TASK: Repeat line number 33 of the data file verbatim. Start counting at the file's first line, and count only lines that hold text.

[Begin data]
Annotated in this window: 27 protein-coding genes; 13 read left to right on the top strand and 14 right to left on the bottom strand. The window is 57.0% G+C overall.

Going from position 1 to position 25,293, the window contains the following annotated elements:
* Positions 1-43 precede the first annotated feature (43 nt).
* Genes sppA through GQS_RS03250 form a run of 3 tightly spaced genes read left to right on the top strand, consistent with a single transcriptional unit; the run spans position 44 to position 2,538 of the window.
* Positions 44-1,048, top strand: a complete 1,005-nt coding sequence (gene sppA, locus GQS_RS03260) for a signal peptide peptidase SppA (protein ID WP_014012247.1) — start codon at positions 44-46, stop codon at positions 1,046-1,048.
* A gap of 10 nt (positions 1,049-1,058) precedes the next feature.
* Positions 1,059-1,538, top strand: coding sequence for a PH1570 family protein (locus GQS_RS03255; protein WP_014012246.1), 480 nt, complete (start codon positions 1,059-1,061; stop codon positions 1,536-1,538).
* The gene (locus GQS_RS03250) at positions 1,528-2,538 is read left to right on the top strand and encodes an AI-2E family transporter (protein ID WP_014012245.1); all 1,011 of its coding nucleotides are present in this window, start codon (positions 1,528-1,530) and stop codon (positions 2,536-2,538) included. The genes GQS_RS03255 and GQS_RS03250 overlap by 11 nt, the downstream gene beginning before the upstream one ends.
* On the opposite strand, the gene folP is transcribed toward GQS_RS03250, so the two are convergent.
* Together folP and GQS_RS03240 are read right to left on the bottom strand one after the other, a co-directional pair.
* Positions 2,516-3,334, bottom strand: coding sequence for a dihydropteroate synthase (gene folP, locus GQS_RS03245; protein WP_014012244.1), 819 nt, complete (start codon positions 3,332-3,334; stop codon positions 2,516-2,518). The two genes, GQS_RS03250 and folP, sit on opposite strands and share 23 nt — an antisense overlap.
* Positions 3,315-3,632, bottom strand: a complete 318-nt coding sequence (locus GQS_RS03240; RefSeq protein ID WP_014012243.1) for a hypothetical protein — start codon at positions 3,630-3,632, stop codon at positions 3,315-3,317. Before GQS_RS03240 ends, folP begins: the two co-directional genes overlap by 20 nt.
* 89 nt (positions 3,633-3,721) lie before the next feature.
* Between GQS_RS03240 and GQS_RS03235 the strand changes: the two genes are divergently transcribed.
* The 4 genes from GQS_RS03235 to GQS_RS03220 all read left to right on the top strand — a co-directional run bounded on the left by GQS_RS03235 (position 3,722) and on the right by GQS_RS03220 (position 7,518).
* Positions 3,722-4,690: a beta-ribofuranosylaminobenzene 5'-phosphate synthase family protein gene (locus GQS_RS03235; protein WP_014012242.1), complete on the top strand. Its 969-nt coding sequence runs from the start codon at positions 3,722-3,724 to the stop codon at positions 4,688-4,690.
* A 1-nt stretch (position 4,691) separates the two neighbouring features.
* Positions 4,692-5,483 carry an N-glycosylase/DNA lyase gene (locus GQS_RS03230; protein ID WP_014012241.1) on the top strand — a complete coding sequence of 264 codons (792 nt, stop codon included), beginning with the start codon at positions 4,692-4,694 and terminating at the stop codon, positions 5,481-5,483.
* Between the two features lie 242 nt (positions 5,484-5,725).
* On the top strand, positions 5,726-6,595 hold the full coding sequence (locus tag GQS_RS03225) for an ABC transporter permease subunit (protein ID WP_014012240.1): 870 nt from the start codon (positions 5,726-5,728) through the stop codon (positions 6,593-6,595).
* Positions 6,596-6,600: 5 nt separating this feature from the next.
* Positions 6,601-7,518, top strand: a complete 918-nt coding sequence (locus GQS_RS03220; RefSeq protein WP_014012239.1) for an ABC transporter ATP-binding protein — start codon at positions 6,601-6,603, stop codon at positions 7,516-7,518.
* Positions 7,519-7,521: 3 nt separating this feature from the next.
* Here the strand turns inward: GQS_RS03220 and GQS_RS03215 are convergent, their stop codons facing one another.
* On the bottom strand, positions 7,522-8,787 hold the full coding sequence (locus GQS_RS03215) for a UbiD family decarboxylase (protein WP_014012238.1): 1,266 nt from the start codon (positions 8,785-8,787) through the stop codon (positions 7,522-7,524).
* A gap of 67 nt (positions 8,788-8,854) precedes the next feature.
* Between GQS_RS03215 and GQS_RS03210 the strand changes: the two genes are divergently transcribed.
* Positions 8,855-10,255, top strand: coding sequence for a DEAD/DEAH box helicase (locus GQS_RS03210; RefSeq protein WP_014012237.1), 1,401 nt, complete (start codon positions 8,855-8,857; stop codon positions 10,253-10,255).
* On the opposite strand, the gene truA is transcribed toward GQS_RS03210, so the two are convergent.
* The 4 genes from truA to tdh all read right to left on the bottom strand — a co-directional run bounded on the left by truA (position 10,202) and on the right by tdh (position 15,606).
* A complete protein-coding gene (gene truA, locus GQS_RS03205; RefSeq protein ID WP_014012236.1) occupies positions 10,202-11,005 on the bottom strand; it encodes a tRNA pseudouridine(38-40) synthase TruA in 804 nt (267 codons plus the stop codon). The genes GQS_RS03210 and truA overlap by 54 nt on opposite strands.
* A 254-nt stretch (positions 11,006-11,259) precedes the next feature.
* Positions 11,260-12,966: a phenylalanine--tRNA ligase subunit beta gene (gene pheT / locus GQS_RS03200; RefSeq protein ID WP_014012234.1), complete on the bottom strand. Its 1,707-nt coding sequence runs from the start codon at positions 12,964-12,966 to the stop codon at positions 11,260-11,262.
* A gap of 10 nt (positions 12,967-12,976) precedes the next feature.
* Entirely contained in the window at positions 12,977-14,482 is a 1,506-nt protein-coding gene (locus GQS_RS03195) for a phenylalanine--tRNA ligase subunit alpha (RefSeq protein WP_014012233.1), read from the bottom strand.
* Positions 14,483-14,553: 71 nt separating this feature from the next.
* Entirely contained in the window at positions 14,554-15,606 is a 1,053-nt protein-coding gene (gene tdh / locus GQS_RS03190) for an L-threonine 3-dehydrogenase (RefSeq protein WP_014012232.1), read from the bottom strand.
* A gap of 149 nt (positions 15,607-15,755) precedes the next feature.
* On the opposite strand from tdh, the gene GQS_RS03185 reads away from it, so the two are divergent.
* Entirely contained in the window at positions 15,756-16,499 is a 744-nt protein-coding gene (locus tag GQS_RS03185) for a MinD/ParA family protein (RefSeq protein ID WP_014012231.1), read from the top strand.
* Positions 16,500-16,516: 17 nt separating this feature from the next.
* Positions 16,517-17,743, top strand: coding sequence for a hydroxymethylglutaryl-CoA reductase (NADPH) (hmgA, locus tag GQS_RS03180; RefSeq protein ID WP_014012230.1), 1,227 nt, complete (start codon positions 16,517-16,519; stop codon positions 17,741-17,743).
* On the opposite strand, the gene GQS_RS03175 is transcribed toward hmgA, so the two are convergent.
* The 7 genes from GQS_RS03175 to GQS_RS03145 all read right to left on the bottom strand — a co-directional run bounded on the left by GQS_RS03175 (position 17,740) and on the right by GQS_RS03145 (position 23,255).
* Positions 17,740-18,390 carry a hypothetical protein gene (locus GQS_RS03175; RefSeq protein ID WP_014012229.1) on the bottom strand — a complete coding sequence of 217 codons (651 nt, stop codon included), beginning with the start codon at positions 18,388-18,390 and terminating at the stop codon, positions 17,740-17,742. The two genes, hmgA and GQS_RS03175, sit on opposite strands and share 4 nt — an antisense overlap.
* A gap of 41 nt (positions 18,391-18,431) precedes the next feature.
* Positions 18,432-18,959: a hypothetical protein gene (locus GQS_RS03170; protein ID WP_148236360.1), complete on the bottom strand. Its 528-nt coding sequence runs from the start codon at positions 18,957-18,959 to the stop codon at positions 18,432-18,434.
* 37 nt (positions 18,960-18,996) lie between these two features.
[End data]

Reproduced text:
* Positions 11,260-12,966: a phenylalanine--tRNA ligase subunit beta gene (gene pheT / locus GQS_RS03200; RefSeq protein ID WP_014012234.1), complete on the bottom strand. Its 1,707-nt coding sequence runs from the start codon at positions 12,964-12,966 to the stop codon at positions 11,260-11,262.